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Adidas campaign showcasing diverse breasts banned for ‘explicit nudity’

·2 min read
‘We believe women’s breasts in all shapes and sizes deserve support and comfort,’ Adidas says (Adidas)
‘We believe women’s breasts in all shapes and sizes deserve support and comfort,’ Adidas says (Adidas)

An Adidas advertising campaign featuring dozens of pictures of bare breasts has been banned by the UK’s advertising watchdog for being likely to cause widespread offence.

In posts to Instagram and Twitter in February, the sportswear maker shared a collage of more than 20 naked torsos to promote its extensive collection of sports bras for women of “all shapes and sizes”.

“We believe women’s breasts in all shapes and sizes deserve support and comfort,” the brand said at the time.

In a ruling published on Wednesday 11 May, the Advertising Standards Authority (ASA) said it had received 24 complaints that the campaign’s use of nudity was “gratuitous, objectified women by sexualising them and reducing them to body parts”.

Some complainants also raised concerns that the adverts were not suitable for children.

The Adidas Twitter post banned by the ASA (ASA/PA)
The Adidas Twitter post banned by the ASA (ASA/PA)

Adidas said the images were intended to “reflect and celebrate different shapes and sizes, illustrate diversity and demonstrate why tailored support bras were important”.

The images had been cropped to protect the models’ identities and all the women shown had volunteered to take part, the retailer added.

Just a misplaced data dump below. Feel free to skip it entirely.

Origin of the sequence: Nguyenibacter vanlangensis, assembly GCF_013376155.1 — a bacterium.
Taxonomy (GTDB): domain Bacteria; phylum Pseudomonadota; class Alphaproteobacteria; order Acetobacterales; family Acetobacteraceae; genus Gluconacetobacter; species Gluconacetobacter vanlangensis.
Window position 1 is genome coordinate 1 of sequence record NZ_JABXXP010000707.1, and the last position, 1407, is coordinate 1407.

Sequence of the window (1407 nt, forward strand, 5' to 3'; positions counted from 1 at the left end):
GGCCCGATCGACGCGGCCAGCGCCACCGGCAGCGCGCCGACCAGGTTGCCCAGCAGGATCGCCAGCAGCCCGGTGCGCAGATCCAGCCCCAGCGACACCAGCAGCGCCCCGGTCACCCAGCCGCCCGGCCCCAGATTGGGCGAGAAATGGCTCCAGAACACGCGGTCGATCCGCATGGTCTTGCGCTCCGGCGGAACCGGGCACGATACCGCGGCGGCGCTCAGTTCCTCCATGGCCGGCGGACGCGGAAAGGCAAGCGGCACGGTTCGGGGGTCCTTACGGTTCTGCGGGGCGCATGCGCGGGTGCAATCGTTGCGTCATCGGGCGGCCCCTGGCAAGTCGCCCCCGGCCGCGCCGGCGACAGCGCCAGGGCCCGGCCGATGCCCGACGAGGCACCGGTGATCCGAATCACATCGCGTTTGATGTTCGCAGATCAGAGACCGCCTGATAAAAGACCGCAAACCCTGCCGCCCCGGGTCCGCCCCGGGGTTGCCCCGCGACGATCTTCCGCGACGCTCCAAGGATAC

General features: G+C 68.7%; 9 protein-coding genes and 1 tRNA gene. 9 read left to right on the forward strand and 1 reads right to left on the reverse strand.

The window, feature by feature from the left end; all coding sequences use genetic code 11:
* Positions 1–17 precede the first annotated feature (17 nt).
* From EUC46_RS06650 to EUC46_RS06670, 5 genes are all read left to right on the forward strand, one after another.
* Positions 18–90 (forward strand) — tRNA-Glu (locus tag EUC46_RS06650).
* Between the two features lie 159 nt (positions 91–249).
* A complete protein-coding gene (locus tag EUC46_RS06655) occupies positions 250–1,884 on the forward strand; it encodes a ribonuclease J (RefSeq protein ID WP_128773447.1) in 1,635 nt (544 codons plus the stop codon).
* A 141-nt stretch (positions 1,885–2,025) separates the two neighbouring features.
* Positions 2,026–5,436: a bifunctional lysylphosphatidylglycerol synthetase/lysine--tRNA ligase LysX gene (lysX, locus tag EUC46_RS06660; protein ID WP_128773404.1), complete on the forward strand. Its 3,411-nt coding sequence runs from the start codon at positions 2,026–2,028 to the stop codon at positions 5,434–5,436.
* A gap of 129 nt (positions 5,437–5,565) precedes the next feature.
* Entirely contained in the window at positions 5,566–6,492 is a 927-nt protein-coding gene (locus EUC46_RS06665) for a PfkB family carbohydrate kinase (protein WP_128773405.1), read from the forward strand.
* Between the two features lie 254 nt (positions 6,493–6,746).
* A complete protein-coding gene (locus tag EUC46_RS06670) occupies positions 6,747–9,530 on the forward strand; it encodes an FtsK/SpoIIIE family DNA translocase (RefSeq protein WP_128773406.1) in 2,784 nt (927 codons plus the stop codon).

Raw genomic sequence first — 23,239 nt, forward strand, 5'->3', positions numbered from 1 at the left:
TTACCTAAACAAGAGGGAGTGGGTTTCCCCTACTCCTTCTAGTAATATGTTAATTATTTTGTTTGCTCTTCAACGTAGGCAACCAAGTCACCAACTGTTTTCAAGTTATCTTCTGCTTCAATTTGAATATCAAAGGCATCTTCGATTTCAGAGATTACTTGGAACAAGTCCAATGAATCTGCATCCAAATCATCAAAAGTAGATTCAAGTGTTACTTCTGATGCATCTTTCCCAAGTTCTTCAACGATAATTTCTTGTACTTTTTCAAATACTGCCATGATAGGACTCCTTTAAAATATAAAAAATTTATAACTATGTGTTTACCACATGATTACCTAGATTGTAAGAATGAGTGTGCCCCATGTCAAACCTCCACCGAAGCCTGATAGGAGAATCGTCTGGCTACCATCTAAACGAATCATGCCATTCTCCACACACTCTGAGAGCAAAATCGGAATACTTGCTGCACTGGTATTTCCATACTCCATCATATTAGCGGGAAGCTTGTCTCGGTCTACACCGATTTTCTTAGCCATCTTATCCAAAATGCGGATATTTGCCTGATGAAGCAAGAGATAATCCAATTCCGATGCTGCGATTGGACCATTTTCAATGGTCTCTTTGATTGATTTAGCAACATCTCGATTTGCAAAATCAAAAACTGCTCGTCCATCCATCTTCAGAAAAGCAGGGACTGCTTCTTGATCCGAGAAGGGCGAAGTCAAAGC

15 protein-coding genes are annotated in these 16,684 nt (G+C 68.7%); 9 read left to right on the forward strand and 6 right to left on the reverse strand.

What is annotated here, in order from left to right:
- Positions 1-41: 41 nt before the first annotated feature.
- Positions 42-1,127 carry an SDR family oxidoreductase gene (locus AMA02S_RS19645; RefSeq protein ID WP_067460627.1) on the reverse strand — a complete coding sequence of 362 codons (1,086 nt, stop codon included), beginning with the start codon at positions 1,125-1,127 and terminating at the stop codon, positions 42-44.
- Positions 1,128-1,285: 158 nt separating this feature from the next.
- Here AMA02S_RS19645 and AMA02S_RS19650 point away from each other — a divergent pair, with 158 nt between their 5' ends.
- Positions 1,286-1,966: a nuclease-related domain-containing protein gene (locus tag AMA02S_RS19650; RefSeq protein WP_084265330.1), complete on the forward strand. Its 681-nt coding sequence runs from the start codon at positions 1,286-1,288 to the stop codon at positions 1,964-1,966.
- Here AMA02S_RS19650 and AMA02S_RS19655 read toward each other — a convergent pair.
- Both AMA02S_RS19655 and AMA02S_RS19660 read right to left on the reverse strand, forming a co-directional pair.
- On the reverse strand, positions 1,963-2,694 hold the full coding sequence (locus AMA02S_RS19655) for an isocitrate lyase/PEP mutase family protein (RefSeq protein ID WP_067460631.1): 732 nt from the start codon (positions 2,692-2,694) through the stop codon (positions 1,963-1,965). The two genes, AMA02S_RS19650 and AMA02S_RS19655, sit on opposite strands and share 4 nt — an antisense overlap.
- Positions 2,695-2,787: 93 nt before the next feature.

Twitter said the post had been reported by some users but was not found to be in breach of its terms of service.

“Although we did not consider that the way the women were portrayed was sexually explicit or objectified them, we considered that the depiction of naked breasts was likely to be seen as explicit nudity,” the ASA said in its ruling.

“We noted the breasts were the main focus in the ads, and there was less emphasis on the bras themselves, which were only referred to in the accompanying text.”

The watchdog said that as the adverts had appeared in “untargeted media”, they could have been seen by children and were “likely to cause widespread offence”.

Adidas’ campaign received a mixed reaction when it first launched in February.

Some women commended the brand for promoting diversity and not censoring women’s bodies, but others accused it of sexism.

“Would you do this with men’s genitals? Is this ad directed towards men? Women already know what shapes, sizes and colours breasts come in,” one person wrote on Twitter.

In response to the ASA’s ruling, Adidas said: “The gallery creative was designed to show just how diverse breasts are, featuring different shapes and sizes that highlight why tailored support is paramount.

“It is important to note that the ASA ruling was related to this creative being used in an untargeted fashion on email / banner ads /etc rather than the creative itself and the message, which we stand proudly behind, and it is exhibited on adidas.com.”